Side question: does anyone know of something like this but for handwriting recognition? (from recorded stylus paths, not OCR)
The only RNN or LSTM approach I’ve heard about is from the work on Google Handwriting Input for Android: https://arxiv.org/abs/1902.10525
I don’t imagine you’ll find much in the way of pre-trained models since the main use-case of taking the directed graph approach would presumably be to improve the real-time accuracy of the same app that’s providing the training data.
By directed graph approach you mean stylus paths? I’m absolutely green in ML and such stuff, sorry… I’m basically somewhat interested in writing open-source apps with handwriting recognition for stylus-based tablets. Auto-adjustments / learning to better recognize specific person seems a very desirable feature to me, but I’d think I still need something pre-trained on some general corpus, no? My understanding is one can’t just teach a RNN by asking user to type the alphabet just a few times? or can I? though even if I can, even this would be enough of a chore that I could barely call it user friendly…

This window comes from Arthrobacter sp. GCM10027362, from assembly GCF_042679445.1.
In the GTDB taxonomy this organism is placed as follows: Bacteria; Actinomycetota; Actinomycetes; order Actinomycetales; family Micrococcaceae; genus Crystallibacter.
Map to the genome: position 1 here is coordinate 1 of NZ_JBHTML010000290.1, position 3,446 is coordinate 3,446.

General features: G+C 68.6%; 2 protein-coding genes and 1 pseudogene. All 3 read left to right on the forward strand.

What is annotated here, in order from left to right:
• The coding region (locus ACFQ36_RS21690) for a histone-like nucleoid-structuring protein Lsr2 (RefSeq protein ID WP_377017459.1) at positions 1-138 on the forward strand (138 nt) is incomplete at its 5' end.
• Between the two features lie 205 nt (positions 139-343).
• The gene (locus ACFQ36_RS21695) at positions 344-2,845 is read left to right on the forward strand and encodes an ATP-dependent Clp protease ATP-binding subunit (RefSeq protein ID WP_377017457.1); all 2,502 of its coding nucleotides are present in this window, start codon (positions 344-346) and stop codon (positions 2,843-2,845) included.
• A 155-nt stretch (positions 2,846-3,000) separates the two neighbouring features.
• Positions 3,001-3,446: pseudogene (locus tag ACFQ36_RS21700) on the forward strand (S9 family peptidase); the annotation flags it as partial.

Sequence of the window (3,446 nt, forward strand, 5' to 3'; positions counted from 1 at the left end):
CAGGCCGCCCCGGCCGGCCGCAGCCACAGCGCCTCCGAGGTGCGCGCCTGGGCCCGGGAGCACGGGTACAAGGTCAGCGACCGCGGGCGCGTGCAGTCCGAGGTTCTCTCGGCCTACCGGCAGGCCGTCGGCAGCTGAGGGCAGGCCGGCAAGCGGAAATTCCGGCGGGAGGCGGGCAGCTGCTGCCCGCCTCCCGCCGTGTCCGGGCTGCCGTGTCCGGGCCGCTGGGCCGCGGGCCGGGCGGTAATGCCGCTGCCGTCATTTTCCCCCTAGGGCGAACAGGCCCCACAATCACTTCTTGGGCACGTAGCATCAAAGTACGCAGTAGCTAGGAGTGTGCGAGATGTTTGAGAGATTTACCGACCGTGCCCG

Ah, I took your question to mean you would consider the same “O” drawn clockwise different from being drawn counter-clockwise, i.e. there is temporal ordering to the character data in the stylus path itself.
If you’re just talking about recognizing a finished character, that’s no different than any other OCR problem; you can apply all of the same basic techniques you’d see in any tutorial with e.g. the MNIST data set. I haven’t sought out any pre-trained models or sets of labeled data for the full English alphabet, but I do expect they’re out there.
But MNIST data is for sure the place to start learning about handwriting recognition though; it’s been the standard starting point on this subject since the beginning.
You took it right initially :) it’s just that I’m also confused… Maybe let’s state it this way: firstly, AFAIU the “directed graph approach” brings intrinsically more information, so it should be easier to do than pure OCR, no? Then, if I wanted to write an app for this, as an absolute newb, how would you advise me to start? If that’s not too huge of a question :)
Have a look at the $-family of recognizers, starting from the $1 unistroke recognizer. The others build from there. They’re all designed to be simple and easy to implement with no ML required.